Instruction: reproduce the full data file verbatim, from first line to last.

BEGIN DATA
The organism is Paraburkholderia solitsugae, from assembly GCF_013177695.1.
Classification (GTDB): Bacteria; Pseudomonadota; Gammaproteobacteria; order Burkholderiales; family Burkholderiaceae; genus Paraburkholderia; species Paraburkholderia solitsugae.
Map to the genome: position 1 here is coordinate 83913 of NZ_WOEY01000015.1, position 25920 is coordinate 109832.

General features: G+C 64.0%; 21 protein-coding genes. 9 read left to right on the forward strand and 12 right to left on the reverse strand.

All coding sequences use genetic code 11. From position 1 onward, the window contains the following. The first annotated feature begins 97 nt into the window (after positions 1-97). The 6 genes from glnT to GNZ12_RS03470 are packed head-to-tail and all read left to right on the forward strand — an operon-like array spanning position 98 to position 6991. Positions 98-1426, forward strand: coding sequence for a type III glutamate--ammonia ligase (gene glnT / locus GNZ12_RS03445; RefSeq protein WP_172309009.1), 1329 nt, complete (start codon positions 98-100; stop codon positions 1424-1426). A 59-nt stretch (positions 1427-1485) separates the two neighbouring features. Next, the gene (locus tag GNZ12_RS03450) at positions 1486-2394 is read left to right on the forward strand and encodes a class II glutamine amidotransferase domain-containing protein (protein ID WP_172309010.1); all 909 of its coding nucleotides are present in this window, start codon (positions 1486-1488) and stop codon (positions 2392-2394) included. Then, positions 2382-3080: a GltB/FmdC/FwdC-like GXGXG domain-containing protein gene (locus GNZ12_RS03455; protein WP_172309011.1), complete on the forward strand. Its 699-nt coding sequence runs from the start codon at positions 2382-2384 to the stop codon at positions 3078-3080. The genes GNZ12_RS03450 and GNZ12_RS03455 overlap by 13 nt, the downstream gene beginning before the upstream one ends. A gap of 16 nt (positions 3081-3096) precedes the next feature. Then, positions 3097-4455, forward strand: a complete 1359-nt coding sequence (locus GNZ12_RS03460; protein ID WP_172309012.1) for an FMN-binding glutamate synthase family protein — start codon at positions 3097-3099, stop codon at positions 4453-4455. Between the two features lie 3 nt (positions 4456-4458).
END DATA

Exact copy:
The organism is Paraburkholderia solitsugae, from assembly GCF_013177695.1.
Classification (GTDB): Bacteria; Pseudomonadota; Gammaproteobacteria; order Burkholderiales; family Burkholderiaceae; genus Paraburkholderia; species Paraburkholderia solitsugae.
Map to the genome: position 1 here is coordinate 83913 of NZ_WOEY01000015.1, position 25920 is coordinate 109832.

General features: G+C 64.0%; 21 protein-coding genes. 9 read left to right on the forward strand and 12 right to left on the reverse strand.

All coding sequences use genetic code 11. From position 1 onward, the window contains the following. The first annotated feature begins 97 nt into the window (after positions 1-97). The 6 genes from glnT to GNZ12_RS03470 are packed head-to-tail and all read left to right on the forward strand — an operon-like array spanning position 98 to position 6991. Positions 98-1426, forward strand: coding sequence for a type III glutamate--ammonia ligase (gene glnT / locus GNZ12_RS03445; RefSeq protein WP_172309009.1), 1329 nt, complete (start codon positions 98-100; stop codon positions 1424-1426). A 59-nt stretch (positions 1427-1485) separates the two neighbouring features. Next, the gene (locus tag GNZ12_RS03450) at positions 1486-2394 is read left to right on the forward strand and encodes a class II glutamine amidotransferase domain-containing protein (protein ID WP_172309010.1); all 909 of its coding nucleotides are present in this window, start codon (positions 1486-1488) and stop codon (positions 2392-2394) included. Then, positions 2382-3080: a GltB/FmdC/FwdC-like GXGXG domain-containing protein gene (locus GNZ12_RS03455; protein WP_172309011.1), complete on the forward strand. Its 699-nt coding sequence runs from the start codon at positions 2382-2384 to the stop codon at positions 3078-3080. The genes GNZ12_RS03450 and GNZ12_RS03455 overlap by 13 nt, the downstream gene beginning before the upstream one ends. A gap of 16 nt (positions 3081-3096) precedes the next feature. Then, positions 3097-4455, forward strand: a complete 1359-nt coding sequence (locus GNZ12_RS03460; protein ID WP_172309012.1) for an FMN-binding glutamate synthase family protein — start codon at positions 3097-3099, stop codon at positions 4453-4455. Between the two features lie 3 nt (positions 4456-4458).